Unmanned stores at ATMs, unmanned airplanes, taxis without driver … And now autonomous trucks. The “war” in the field of artificial intelligence and the possibility of using machines instead of humans-including the controversy that this point is generating in society-is an increasingly closer reality.
One of the most intense battles is waged in the automotive sector, although it goes beyond saving the average citizen the task of driving: applications in freight transport begin to take off to lower costs and add efficiency, and these days we are witnesses to one of the most spectacular “skirmishes”. The technological giant Google and the emerging firm Uber have issued two releases this week in which they claim that both have been deploying their pilot projects of autonomous trucks on the roads of Arizona (one of the states that allow in North America the driving of the autonomous car). , like Nevada or California). And they “threaten” to expand the battlefields.
Uber takes the first step
The first was Uber, who announced that since last November he was using large vehicles without a driver to transport goods on long-distance trips. However, it is not a truck with no one at the wheel, since the system is supervised by a professional driver, ready to take control in case of emergency.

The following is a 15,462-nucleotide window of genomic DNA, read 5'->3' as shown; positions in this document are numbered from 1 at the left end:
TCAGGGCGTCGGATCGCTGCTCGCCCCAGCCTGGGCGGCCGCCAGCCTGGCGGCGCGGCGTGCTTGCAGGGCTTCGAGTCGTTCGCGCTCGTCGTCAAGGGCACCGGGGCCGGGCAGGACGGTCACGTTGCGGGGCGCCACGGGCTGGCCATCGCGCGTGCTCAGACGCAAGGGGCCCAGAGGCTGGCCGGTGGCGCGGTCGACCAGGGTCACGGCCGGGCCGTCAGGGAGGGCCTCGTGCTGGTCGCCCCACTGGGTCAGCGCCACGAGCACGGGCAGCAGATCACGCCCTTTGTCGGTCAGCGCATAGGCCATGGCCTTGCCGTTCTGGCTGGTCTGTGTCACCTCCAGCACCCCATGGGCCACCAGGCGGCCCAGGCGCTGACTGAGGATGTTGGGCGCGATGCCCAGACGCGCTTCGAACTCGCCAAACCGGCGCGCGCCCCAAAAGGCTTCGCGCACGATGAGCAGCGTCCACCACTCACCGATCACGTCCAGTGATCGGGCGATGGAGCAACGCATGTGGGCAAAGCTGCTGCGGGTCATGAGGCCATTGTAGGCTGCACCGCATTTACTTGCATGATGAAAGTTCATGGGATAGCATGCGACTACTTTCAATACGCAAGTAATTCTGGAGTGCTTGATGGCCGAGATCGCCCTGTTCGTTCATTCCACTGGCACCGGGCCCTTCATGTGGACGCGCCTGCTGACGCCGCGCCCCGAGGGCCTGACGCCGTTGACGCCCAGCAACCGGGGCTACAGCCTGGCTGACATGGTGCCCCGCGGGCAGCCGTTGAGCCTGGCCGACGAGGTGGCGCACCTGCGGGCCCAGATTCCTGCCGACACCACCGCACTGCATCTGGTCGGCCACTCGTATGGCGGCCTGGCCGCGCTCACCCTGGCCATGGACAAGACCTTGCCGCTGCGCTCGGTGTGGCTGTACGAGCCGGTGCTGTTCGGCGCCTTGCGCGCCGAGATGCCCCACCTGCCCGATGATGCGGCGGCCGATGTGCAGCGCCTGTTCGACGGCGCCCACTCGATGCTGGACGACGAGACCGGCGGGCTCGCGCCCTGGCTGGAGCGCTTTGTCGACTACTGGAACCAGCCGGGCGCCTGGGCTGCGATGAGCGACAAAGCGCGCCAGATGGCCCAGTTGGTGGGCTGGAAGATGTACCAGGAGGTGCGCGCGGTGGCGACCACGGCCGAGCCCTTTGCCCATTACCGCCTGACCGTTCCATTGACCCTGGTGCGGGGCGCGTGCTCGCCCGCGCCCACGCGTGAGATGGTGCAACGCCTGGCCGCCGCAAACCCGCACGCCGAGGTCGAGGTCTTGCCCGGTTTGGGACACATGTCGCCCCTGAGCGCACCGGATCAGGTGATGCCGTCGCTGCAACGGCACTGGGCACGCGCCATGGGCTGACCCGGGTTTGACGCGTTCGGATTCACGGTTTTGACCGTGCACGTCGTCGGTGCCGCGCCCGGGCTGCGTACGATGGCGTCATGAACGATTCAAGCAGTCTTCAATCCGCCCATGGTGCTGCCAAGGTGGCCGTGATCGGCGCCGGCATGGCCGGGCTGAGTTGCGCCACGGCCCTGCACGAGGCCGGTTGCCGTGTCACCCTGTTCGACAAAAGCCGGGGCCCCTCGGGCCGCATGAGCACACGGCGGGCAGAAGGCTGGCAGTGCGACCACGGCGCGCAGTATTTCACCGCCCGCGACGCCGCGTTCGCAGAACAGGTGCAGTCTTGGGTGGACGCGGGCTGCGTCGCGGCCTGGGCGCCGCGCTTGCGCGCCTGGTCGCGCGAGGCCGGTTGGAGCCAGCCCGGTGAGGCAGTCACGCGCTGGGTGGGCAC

This project fits into his new project, launched last May, called Uber Freight and focused on the transport of goods. This is a step beyond after getting in 2016 the first delivery with an autonomous truck of 2,000 boxes of beer in a Colorado center, after traveling 200 kilometers in a straight line.
A few days later, Google was launching a counterattack, but through the mouth of Waymo, the division of Alphabet (parent company of Google) that is responsible for the autonomous transport program. The company said they had been testing their driverless trucks on Arizona roads (as well as in California) and that their intention now is to extend the project to Atlanta.
And not only will it remain in vehicles: the idea is to introduce artificial intelligence also in factories, distribution centers and even ports, to create an autonomous transport and logistics network.
These two projects are not the only ones: the company Embark has managed to cross from coast to coast of the United States (about 3,800 kilometers) with a similar vehicle, which indicates the interest of the companies in ending human drivers for the benefit of drivers mechanized For now, the “war” continues.